Archive for May 2010

A History of Social Games

May 26, 2010

Over on his blog, Jon Radoff provides a terrific map Jon Radoff's History of Social Games - http://radoff.comof the history of social games.  Really worth looking over.  He starts with ancient times and wends his way down to the present (leaving out many games, even some seminal ones, but still catching the main currents).

What I’m most interested in is where we are now and (of course) what’s next.  Jon’s brief taxonomy separates current social games into Strategy, Sim, RPG, and “experiences” (music, pets, etc.). Not a bad set of categories.   I’m particularly interested in the potentially convergent growth of RPGs (Mafia Wars, etc.) and Sim games (Farmtown, Social City), and whether both can interweave well with some kinds of strategy games.  Are these kinds of games sufficiently social that as they evolve they can support hybrids and cross-overs, or are we more or less stuck with these genres?

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This Isn’t the Social AI You’re Looking For

May 26, 2010

I’m a huge proponent of what I call “social AI;” I’ve written and spoken about this before.  Social AI is in some ways a subset of“Artificial General Intelligence” in that it implies AI that acts in socially plausible ways (a phrase we use to avoid problematic terms like “realistic”) without having to include the complete range of human knowledge and nuance.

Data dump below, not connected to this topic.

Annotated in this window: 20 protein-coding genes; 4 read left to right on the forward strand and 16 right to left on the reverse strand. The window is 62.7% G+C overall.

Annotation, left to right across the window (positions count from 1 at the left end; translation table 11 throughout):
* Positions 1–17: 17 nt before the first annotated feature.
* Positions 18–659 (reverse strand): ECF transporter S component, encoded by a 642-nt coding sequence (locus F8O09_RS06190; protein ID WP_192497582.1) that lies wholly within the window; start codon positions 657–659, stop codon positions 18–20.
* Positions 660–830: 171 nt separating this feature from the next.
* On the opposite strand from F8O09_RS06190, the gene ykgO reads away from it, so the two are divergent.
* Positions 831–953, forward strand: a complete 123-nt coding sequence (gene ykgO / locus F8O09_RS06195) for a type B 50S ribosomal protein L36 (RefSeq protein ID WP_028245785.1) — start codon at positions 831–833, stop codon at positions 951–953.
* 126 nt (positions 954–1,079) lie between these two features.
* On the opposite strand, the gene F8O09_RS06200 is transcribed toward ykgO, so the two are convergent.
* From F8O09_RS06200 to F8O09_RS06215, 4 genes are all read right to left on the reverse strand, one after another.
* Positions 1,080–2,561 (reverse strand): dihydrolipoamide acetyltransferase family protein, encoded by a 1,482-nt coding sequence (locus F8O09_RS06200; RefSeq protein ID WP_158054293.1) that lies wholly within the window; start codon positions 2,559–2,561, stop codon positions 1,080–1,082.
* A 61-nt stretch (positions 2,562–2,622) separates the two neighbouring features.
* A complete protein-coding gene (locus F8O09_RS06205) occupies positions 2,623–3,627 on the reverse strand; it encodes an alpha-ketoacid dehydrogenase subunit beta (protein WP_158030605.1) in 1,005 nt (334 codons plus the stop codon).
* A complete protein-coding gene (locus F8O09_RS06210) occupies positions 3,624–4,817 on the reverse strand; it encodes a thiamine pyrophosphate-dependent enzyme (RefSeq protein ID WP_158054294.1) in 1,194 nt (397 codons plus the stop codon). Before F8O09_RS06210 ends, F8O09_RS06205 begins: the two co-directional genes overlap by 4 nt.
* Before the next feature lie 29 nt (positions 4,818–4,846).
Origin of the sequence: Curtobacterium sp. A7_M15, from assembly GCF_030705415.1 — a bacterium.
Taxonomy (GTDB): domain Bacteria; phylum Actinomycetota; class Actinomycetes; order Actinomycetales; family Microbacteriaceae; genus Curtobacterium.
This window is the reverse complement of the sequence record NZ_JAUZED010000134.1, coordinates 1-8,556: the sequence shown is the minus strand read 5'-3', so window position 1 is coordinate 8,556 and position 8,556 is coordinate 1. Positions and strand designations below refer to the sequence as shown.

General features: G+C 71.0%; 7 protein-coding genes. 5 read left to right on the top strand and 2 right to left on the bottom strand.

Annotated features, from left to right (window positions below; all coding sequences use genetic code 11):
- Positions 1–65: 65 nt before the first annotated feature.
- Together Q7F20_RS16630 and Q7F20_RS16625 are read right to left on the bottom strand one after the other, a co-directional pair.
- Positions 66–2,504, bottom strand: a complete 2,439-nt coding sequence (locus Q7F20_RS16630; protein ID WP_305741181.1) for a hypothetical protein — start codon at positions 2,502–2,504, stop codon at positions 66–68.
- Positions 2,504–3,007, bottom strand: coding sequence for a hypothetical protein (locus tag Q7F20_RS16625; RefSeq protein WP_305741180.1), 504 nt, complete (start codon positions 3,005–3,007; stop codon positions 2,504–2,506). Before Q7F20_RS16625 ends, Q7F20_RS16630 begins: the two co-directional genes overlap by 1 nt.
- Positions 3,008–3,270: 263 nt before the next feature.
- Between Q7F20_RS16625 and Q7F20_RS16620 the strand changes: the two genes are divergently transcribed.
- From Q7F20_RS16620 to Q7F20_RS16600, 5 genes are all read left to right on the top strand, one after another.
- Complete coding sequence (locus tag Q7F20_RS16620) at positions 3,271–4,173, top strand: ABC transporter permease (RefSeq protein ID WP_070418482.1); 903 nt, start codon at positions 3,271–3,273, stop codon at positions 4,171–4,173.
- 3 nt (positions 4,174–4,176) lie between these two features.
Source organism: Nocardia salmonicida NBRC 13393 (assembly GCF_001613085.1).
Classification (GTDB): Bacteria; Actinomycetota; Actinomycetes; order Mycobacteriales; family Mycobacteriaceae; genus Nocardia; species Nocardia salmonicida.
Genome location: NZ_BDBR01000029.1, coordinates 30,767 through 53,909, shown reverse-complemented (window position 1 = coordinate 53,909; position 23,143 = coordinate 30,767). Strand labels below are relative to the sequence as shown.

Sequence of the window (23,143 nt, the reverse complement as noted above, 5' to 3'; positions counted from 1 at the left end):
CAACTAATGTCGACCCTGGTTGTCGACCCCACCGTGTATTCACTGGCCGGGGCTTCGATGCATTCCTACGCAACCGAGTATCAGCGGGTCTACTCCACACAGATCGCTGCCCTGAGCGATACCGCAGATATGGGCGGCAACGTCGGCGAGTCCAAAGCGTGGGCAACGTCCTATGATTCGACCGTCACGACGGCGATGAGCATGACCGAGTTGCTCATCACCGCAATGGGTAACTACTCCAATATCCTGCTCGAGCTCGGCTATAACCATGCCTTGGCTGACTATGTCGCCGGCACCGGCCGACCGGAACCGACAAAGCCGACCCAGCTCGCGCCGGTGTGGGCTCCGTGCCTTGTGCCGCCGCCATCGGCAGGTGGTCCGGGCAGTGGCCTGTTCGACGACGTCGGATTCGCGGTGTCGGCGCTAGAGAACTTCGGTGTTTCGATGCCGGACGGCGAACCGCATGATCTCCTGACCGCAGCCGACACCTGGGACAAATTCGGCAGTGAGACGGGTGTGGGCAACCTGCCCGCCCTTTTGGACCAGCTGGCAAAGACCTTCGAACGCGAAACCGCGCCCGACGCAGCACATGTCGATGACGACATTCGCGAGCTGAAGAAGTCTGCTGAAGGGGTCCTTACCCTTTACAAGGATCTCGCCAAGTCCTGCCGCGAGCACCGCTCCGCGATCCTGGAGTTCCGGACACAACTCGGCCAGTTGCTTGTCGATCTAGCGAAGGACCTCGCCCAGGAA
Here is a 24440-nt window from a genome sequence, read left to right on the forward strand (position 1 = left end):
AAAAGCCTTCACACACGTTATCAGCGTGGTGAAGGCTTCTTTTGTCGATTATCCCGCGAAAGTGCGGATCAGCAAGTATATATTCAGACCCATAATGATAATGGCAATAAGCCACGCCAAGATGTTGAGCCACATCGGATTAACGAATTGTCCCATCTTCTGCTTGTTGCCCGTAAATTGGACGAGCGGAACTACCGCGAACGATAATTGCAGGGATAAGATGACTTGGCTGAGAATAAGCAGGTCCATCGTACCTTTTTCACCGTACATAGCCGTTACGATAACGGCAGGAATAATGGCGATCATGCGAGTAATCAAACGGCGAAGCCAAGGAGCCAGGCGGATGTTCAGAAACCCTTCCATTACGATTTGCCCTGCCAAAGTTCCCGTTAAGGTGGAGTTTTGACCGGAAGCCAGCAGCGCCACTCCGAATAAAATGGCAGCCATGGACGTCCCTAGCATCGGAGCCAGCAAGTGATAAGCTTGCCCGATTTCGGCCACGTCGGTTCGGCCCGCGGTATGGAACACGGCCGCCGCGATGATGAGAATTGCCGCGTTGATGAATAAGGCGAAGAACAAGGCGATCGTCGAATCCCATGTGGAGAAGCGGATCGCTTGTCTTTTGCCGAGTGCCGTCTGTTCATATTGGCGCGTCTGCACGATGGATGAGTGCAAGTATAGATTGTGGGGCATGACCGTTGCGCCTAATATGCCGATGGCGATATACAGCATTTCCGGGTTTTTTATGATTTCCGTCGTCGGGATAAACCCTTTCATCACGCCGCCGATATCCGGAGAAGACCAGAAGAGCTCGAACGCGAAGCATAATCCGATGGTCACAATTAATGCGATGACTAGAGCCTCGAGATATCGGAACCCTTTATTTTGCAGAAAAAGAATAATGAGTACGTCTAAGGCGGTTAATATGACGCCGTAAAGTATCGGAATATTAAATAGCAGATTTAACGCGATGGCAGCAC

My vision for social AI is that it enables computer-driven agents (aka NPCs) to interact with each other and with human participants in socially plausible and satisfying ways.  This, I believe, is necessary for the “very long form story” and non-static worlds that I wrote about earlier, among other uses.

But there are also disturbing examples of what social AI isn’t, at least to my way of thinking.  I’m going to look at a few of these, and then come back to talk more about what social AI can do for us in more positive ways. (more…)

“LOST” and the Very Long Form Story

May 24, 2010

So yes, I was among the many people avidly watching the “Lost” finale last night.  I thought it was well done: good writing, pacing, additional character development, and summing things up in a way that was satisfying narratively and emotionally.

We’ve also been watching the series from the start (DVD and Hulu) and I’ve been impressed by how much of the story was in fact present from the very beginning: seeds of characterization, theme, and even plot points were carefully included from the first episode on.  Also how layers of explanation worked to the show’s advantage: polar bears and a smoke monster on a tropical island seem equally improbable, but it turns out only the latter was actually mysterious.  As the layers peeled away with time, we gained much more understanding of the island and of the main characters (who thankfully avoided becoming caricatures).

This six-year run of Lost with its successful conclusion brings me back to how such long story arcs are missing in games.  Most games (especially online/MMO games) present static worlds or have a single arc often with an unsatisfying end.    Can we learn from the success of “very long story forms” like Lost to increase the long-term world and narrative structure in online games? (more…)